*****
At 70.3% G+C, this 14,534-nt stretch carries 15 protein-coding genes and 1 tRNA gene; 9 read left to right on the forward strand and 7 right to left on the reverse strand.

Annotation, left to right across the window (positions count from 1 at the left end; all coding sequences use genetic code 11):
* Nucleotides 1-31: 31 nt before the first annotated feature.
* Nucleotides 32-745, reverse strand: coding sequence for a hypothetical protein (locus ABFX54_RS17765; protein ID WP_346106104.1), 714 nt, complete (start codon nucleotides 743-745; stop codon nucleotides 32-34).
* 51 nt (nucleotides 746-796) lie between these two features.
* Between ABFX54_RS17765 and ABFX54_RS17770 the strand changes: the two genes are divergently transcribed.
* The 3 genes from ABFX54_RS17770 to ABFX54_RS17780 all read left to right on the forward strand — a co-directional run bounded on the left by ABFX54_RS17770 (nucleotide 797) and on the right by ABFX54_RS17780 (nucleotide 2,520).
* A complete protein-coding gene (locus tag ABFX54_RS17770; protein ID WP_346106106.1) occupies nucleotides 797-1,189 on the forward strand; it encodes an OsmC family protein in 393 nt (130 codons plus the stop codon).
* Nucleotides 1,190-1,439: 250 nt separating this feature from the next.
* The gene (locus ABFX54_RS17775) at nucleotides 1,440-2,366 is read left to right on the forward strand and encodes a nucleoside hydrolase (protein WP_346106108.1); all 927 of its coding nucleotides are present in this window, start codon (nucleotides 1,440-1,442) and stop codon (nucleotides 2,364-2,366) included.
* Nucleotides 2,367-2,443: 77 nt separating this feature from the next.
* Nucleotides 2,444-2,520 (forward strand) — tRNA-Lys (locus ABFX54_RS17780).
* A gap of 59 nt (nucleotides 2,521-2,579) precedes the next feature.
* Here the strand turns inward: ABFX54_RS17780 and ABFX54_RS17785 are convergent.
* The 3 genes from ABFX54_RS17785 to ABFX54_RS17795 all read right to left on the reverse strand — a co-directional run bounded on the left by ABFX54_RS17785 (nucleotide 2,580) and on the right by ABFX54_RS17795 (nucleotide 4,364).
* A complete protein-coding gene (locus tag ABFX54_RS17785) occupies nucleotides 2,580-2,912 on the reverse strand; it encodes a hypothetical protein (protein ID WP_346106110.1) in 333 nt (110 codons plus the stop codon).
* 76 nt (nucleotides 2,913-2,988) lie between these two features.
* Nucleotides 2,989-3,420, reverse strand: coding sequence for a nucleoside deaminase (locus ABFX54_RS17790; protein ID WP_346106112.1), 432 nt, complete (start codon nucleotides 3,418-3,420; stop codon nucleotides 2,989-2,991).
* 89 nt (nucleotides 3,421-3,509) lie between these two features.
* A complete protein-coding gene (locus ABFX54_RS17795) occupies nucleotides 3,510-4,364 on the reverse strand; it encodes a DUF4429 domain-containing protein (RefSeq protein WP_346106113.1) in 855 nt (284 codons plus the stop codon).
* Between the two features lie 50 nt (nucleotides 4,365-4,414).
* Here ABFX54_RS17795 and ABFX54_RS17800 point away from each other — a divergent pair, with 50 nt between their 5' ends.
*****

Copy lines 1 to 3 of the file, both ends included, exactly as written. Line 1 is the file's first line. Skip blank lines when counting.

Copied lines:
At 70.3% G+C, this 14,534-nt stretch carries 15 protein-coding genes and 1 tRNA gene; 9 read left to right on the forward strand and 7 right to left on the reverse strand.

Annotation, left to right across the window (positions count from 1 at the left end; all coding sequences use genetic code 11):
* Nucleotides 1-31: 31 nt before the first annotated feature.